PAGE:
Global convenience store giant Alimentation Couche-Tard (TSX:ATD.B) soared 2.5% the day after it pulled the curtain on its weak Q4 fiscal 2019 numbers (adjusted profits of $0.52 per share missed the consensus expectation of $0.54).
Although the quarter itself was unimpressive thanks to upped operating expenses, unfavourable currency fluctuations, and weak fuel sales, investors were able to see through the seemingly temporary headwinds in the ensuing trading session, as they listened to CEO Brian Hannasch’s positive commentary in a Wednesday morning web call.
Hannasch commented on Couche-Tard’s long-term strategic plan of doubling net profit in five years, which is a remarkable magnitude of growth for a company that nearly sports a $50 billion market cap. While the five-year goal was definitely “ambitious” for a company of Couche-Tard’s size, it’s not far-fetched when you consider that management has found the perfect balance of organic and inorganic growth.
Keith Howlett, an analyst at Desjardins Capital Markets, noted that doubling profitability depends on the company’s abilities to “sustain organic sales momentum and expanded gross margins.”
“Gross margin expansion will likely require a shift in product mix to food service,” wrote Howlett in a research note.
Given the investments in growth initiatives and the fact that the company has found a spot with its customers through new food offerings, I’d say that Couche-Tard’s same-store sales growth (SSSG) momentum may very well just be starting. If anybody can sustain sales momentum and high margins, it’s Couche-Tard’s management team, which has proven that it can drive comps just as well as it can unlock ample synergies through acquisitions.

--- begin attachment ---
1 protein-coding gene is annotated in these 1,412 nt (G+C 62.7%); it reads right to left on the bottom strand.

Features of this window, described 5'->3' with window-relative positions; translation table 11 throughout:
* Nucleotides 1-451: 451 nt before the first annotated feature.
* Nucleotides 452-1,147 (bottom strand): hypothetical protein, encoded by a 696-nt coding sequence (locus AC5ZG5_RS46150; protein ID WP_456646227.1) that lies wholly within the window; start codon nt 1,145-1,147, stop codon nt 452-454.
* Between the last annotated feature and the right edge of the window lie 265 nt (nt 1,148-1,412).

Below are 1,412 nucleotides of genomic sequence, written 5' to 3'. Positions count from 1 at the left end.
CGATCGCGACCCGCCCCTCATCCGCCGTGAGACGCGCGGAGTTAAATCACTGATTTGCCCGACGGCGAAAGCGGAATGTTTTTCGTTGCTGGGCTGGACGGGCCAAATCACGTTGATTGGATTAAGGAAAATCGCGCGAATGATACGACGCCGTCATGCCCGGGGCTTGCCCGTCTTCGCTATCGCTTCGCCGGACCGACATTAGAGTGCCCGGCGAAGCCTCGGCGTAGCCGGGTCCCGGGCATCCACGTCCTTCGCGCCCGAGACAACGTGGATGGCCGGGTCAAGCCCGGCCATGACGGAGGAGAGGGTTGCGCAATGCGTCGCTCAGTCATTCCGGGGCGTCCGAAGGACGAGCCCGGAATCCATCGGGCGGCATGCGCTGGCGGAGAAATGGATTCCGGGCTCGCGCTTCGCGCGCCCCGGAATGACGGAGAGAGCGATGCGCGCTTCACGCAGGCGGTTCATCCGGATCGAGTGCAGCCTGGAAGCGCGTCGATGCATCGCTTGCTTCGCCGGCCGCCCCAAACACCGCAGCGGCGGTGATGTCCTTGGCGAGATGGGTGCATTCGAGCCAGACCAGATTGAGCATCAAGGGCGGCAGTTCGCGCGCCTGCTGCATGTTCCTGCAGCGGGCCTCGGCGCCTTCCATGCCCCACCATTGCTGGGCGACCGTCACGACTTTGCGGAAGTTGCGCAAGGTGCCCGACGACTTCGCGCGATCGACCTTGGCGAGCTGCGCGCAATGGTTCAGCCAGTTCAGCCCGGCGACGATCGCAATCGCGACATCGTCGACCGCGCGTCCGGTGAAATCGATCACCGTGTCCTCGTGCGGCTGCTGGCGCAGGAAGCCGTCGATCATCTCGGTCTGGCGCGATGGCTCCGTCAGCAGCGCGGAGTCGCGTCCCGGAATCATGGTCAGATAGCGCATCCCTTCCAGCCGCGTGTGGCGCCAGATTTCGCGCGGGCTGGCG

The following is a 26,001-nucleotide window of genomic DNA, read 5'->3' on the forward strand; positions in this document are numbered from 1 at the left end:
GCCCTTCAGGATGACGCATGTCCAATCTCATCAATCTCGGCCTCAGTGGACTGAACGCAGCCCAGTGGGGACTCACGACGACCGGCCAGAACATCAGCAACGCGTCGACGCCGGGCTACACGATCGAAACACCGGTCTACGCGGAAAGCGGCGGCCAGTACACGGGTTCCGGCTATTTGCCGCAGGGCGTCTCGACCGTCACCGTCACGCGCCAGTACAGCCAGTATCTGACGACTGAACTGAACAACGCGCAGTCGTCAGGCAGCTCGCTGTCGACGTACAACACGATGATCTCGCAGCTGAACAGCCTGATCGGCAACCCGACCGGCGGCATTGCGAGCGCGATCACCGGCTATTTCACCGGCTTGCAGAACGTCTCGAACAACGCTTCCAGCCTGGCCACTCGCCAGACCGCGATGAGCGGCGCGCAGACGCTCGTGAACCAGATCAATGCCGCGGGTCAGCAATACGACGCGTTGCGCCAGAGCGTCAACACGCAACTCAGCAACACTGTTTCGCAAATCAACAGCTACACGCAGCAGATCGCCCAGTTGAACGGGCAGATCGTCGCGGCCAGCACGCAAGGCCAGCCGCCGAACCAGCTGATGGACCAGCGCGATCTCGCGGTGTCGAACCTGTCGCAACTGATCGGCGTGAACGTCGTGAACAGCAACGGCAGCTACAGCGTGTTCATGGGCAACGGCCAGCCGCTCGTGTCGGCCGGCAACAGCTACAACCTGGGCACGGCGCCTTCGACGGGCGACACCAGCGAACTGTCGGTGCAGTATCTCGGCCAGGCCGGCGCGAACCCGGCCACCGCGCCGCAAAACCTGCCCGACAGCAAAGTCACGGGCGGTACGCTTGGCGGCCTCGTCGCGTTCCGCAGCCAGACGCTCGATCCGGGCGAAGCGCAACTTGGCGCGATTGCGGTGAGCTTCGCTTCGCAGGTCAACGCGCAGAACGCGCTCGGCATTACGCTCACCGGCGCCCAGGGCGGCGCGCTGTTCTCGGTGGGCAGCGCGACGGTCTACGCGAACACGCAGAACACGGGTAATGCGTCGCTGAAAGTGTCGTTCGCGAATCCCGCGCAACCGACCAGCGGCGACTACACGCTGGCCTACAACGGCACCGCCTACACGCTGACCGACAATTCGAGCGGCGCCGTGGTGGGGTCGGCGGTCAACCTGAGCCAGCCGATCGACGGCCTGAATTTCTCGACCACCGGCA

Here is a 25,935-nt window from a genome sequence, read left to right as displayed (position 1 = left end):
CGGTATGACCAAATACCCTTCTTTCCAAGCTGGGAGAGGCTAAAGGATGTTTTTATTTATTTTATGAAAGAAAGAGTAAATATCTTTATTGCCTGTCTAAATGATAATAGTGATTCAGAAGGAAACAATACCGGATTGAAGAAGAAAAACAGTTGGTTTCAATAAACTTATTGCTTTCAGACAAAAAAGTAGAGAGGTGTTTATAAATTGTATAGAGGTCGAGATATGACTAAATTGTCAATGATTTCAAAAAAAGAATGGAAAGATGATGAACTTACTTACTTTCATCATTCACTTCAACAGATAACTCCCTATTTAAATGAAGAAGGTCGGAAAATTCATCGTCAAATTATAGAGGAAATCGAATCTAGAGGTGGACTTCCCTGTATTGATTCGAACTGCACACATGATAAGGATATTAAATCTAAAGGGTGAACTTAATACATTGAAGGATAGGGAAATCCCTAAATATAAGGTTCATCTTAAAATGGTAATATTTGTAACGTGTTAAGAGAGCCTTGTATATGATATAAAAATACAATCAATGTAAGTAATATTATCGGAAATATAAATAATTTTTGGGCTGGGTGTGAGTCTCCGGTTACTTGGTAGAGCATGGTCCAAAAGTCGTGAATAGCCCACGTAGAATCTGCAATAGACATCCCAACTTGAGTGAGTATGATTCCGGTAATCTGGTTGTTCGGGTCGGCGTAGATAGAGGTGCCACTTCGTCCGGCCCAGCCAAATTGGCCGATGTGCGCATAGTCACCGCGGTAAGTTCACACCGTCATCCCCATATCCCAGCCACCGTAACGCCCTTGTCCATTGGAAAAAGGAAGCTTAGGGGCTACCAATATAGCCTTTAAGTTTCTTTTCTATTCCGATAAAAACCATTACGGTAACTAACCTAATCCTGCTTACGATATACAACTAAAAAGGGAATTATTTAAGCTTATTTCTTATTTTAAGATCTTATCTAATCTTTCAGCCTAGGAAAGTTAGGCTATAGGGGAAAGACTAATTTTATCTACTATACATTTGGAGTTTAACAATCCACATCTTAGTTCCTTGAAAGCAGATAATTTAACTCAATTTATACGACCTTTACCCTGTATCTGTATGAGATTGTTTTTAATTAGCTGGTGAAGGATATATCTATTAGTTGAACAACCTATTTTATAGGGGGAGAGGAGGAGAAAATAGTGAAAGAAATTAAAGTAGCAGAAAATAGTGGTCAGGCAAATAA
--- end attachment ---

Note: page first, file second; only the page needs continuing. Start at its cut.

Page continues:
For Q4, same-store sales growth numbers were positive across the board — a trend I expect will continue as the company continues along with its comps driving initiatives. The Circle K rebranding upped national promotions, and new in-store offerings look to be a boon the medium-term comps.
In the meantime, debt levels appear to have fallen (0.69 debt-to-equity) to a level that would allow for another big acquisition (or series of smaller acquisitions), potentially in a higher-ROE Asian market.
Couche-Tard has an ambitious five-year plan, and although some pundits may question whether or not it’s realistic, given the capabilities of management, I actually think the company could exceed the bar that it’s set for itself.
Forgive the Q4 headwinds (unfavourable currency moves, poor weather conditions, high fuel prices, etc.) as investors have in the trading session that followed earnings, and there may be tremendous long-term rewards. The stock isn’t cheap at nearly 20 times forward earnings, but in a market that values growth, I’d say that the price of admission is reasonable at $85 and change if you’re going to stick around for the next five years.
Stay hungry. Stay Foolish.
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This article represents the opinion of the writer, who may disagree with the “official” recommendation position of a Motley Fool premium service or advisor. We’re Motley! Questioning an investing thesis — even one of our own — helps us all think critically about investing and make decisions that help us become smarter, happier, and richer, so we sometimes publish articles that may not be in line with recommendations, rankings or other content.
Fool contributor Joey Frenette owns shares of ALIMENTATION COUCHE-TARD INC. Alimentation Couche-Tard is a recommendation of Stock Advisor Canada.